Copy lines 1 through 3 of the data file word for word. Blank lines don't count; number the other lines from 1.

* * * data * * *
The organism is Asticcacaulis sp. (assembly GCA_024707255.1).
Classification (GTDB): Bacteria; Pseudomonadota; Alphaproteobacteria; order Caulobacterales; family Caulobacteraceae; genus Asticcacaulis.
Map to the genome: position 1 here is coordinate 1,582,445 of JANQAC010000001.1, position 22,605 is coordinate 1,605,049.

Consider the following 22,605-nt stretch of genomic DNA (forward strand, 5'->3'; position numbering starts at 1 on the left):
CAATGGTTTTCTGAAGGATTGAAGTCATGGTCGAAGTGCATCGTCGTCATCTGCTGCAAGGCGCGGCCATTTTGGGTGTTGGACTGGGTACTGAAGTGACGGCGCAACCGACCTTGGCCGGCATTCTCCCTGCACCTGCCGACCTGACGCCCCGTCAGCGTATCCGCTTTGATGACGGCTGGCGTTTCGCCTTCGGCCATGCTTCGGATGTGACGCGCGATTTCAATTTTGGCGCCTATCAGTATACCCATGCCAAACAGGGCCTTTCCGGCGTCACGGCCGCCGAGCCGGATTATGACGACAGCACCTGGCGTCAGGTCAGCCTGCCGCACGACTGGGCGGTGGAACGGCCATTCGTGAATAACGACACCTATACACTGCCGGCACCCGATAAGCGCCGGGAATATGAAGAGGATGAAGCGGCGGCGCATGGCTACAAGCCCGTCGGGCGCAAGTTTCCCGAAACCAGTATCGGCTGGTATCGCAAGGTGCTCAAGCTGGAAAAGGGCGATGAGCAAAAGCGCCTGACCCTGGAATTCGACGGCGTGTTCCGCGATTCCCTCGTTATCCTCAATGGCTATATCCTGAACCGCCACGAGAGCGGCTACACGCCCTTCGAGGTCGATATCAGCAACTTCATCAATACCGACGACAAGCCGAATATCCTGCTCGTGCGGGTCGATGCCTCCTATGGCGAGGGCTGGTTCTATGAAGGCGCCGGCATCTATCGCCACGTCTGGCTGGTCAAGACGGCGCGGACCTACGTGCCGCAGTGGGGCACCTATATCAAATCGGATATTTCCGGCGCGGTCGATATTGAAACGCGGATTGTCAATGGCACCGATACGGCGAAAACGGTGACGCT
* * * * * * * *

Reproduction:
The organism is Asticcacaulis sp. (assembly GCA_024707255.1).
Classification (GTDB): Bacteria; Pseudomonadota; Alphaproteobacteria; order Caulobacterales; family Caulobacteraceae; genus Asticcacaulis.
Map to the genome: position 1 here is coordinate 1,582,445 of JANQAC010000001.1, position 22,605 is coordinate 1,605,049.